Back to the film about “Blues Boy” King, we learned that he had moved away from Indianola to further his music career; however, he never forgot his Delta Blues roots.  Determined to piece together his early childhood, but not remembering where in Indianola the house was where he was born, King used a recording of his father describing the location of his birthplace home to find his way back.  It was all documented in the film, and his reaction to finding that spot was touching.  The house is no longer there, and the land is now a cotton field.

Following the documentary, there was a fabulous musical performance by a few of the local musicians, which we thoroughly enjoyed before continuing on to our self-guided tour of the exhibits.

One of the things I wanted to learn from the exhibit was why B.B. King named his guitar (actually, 49 of them throughout his career) “Lucille”.   Well, that’s an interesting story!  Lucille originated in 1949 following a bar fight in Twist, Arkansas where King was playing.  Two guys, whose rambunctious fight caused a fire, were fighting over a waitress… named Lucille.  During the fight, they had knocked over a container of kerosene, which started the fire, and burned the bar down.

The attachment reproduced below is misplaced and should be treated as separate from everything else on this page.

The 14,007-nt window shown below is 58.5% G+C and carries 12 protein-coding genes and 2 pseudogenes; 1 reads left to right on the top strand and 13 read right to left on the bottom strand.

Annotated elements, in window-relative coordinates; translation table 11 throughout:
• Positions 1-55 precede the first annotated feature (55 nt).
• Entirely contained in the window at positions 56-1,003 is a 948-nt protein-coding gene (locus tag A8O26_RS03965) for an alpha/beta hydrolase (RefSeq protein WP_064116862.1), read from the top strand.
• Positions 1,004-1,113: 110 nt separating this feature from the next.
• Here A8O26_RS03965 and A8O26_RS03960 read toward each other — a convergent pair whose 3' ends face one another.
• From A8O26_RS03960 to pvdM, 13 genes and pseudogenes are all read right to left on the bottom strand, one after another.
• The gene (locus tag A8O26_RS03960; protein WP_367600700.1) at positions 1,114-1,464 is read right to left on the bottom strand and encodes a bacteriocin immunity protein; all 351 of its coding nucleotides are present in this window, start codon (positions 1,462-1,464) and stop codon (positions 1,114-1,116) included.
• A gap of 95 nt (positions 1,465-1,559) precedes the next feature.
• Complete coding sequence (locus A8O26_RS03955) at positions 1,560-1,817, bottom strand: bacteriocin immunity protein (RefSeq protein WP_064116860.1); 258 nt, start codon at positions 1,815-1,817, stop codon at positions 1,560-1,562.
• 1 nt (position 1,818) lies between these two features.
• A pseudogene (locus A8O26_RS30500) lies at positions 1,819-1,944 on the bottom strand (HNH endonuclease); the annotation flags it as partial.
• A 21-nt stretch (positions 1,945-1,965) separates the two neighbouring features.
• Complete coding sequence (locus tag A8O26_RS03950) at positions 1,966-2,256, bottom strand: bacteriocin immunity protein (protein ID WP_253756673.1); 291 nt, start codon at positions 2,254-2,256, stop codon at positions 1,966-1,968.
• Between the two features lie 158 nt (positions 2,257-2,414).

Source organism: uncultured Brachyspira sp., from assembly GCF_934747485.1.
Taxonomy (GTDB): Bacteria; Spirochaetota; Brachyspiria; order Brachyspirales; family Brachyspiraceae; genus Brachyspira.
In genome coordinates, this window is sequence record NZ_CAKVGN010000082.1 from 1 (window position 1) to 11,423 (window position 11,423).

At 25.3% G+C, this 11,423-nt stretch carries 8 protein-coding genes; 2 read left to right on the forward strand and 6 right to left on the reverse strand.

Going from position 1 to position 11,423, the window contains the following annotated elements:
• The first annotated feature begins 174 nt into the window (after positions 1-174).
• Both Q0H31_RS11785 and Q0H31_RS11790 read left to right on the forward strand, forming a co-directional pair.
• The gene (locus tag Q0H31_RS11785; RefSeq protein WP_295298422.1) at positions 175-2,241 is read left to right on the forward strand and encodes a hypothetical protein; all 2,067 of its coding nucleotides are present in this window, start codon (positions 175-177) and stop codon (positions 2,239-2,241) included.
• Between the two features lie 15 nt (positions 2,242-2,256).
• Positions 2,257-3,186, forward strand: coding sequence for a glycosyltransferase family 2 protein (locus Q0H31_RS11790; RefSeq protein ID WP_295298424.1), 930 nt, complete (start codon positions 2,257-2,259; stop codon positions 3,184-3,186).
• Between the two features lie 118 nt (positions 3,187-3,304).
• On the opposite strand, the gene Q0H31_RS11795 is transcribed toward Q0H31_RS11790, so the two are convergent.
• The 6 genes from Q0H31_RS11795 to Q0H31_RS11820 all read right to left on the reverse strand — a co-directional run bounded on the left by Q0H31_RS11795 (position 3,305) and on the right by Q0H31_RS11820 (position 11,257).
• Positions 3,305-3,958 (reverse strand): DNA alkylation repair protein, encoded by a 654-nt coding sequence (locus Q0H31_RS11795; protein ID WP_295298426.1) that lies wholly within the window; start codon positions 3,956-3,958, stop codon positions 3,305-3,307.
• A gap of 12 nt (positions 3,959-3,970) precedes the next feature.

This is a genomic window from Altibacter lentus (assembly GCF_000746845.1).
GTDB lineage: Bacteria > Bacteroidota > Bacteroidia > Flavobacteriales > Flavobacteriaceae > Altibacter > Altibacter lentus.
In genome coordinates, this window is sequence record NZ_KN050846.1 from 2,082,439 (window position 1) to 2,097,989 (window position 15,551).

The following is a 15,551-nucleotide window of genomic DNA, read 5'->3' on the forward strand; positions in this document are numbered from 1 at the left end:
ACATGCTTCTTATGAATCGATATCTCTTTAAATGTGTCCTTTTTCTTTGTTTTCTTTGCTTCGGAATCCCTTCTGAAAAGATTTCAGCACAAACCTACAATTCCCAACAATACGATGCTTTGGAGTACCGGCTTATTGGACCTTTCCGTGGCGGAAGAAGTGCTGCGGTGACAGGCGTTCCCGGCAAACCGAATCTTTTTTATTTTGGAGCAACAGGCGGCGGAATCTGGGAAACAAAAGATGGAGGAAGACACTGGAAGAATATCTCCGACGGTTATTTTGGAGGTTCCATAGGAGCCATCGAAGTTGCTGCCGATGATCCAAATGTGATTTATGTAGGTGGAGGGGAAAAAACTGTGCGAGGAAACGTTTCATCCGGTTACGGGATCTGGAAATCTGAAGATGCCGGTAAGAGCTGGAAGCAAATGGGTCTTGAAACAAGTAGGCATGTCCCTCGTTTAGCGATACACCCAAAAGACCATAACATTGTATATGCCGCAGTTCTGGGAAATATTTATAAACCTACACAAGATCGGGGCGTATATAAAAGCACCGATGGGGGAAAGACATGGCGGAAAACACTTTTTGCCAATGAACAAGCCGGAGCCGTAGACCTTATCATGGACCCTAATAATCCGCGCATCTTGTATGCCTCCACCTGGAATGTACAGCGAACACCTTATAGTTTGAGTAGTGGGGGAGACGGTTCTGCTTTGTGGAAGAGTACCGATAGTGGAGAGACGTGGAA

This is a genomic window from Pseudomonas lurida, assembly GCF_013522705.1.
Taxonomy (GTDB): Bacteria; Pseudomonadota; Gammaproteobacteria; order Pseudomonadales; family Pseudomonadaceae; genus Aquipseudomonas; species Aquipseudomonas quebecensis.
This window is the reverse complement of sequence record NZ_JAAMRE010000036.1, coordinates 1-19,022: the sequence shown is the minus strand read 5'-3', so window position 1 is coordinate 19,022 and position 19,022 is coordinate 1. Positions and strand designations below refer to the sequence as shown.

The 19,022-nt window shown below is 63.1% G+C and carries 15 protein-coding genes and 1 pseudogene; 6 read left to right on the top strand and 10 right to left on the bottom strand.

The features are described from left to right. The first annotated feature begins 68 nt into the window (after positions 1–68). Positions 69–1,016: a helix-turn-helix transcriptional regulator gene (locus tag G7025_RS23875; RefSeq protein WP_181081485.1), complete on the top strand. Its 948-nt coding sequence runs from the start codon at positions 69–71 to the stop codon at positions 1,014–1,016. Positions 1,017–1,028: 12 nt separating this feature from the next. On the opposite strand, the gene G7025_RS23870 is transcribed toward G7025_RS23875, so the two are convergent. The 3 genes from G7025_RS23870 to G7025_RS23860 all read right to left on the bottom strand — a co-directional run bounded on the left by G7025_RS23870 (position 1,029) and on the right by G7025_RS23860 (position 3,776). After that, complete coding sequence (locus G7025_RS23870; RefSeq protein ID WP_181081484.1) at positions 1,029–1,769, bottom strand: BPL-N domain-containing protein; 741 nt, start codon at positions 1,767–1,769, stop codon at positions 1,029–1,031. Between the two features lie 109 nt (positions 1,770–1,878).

When it was time to leave the museum, we weren’t ready.  There was so much to see and so much great music to listen to; we could have spent the entire day there!


Our bus took us on to Club Ebony, an iconic blues night club that King bought in 2008 and gave to the museum in 2012.  Until his death, King returned once each year and performed with his band as part of a blues festival.  He would perform at night, but stayed through the morning to sign autographs and pose for pictures for every single fan.  He would then stay and talk with the bar staff.



Although we were told that during our visit to Club Ebony, we would be enjoying a “Southern snack” while being entertained by a local blues band, we arrived to find a full buffet meal being served by a local caterer whose servers were eager to ensure that nobody left hungry!  The food was tasty, and the music was top-shelf, including an excellent guitarist who turned out to be the grandson of Muddy Waters.





Muddy Waters’ Grandson














The club was old and funky; you could just imagine B.B. picking at “Lucille” and Ray Charles singing, “Georgia On My Mind.”  Thanks to King turning over the club to the B.B. King Museum and Delta Interpretive Center, it will continue to draw great blues musicians to its front door for years to come.